By Kelly Frush
“We’ve found great success in the way we process our estimates. There is a photo of the boat on the estimate, an itemized description and photos of each project related to the estimate. It’s helped us to be able to raise our prices—not lower them—through these times.”
~ Justin Jones, Custom Covers, Salt Lake City, Utah
“Push advertising; don’t pull. Don’t wait for people to stumble over your website—send emails.”
~ Katie Bradford, MFC, IFM, Custom Marine Canvas, Noank, Conn.
“It’s important to plan ahead and try to anticipate slow periods. This gives you time to set up and produce marketing materials before the slow period actually happens. In the fall we sent out a reminder email and postcards with a list of services, and offered a winter discount to encourage customers to contact us before the spring busy season. This may require that you start preparing marketing materials during your busiest period.”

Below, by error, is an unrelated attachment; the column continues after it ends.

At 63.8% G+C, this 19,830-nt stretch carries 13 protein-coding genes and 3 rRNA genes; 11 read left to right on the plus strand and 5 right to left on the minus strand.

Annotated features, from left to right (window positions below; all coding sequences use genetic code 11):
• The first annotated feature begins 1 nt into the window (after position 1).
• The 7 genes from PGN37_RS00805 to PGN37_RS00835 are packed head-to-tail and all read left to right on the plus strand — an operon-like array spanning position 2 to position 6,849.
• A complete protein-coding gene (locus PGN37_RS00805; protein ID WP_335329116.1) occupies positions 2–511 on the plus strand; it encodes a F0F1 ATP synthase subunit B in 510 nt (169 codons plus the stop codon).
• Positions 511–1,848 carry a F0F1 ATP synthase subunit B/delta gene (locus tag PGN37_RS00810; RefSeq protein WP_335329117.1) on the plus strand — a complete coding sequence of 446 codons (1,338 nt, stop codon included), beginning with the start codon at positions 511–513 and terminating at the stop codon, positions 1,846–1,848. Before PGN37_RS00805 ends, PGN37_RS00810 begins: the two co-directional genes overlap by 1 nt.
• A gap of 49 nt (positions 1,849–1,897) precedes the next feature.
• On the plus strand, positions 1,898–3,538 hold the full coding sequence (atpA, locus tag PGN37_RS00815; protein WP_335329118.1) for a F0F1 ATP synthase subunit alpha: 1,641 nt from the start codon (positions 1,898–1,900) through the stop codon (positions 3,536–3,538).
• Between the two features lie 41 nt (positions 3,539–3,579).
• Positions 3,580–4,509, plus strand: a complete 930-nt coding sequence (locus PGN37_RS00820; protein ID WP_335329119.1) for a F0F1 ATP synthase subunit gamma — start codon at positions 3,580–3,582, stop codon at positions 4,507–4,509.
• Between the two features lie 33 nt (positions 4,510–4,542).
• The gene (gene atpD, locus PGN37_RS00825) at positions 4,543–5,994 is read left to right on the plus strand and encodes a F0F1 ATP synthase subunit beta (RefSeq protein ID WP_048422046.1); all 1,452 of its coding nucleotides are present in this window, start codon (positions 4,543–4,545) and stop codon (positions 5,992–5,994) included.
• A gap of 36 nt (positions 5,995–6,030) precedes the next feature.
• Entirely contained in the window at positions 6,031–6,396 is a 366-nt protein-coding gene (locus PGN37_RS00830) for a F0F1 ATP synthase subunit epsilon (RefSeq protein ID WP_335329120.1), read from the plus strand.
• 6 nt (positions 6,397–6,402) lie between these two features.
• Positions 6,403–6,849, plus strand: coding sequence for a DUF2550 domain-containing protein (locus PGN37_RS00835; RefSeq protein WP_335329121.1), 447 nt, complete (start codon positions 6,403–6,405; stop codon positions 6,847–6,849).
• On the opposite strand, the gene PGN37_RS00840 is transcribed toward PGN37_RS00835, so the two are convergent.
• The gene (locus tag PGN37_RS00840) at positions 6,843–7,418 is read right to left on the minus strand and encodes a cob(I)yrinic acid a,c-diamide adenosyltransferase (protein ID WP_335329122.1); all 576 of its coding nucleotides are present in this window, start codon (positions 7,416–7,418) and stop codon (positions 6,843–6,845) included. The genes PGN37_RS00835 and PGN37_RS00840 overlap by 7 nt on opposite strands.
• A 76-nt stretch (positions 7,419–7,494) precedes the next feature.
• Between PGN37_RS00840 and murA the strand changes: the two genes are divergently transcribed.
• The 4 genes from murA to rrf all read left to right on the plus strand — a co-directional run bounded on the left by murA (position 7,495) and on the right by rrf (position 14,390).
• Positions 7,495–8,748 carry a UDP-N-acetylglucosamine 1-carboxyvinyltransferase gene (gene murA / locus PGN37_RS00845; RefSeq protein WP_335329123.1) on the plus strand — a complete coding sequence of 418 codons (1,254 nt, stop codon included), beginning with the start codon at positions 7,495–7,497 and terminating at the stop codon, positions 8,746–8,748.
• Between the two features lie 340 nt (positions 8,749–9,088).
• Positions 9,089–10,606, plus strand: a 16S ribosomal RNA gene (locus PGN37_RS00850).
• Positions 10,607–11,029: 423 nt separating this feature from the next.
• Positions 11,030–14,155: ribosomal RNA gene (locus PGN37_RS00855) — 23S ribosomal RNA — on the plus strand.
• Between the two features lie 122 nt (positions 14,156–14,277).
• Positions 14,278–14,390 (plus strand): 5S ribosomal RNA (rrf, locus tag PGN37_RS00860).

~ Jay Hanks, Allerton Harbor Canvas in Hull, Mass.
“Change. Offer new products and promotions. We are always looking for the next new product.”
~ Steve Griffith, Marine Tops Unlimited,Â Madison, Wis.
“Contact federal, state and local agencies that have need for watercraft or other covers. Homeland Security, police and fire departments needÂ all kinds of new covers and repairsÂ to protect theirÂ equipment. Get on their list of preferred vendors, find out what they like and need, get a sponsor, deliver a great product, and there will be repeat business.”
~ Jeff Viehmeyer, Alameda Canvas & Coverings, Alameda, Calif.
“Develop a social media presence, such as a Facebook page, and join a trade association, such as the Marine Fabricators Association. Resolve to make the most of these by being an active participant online and at trade shows and conferences.”
~ Beth Hungiville, Marine Fabricators Association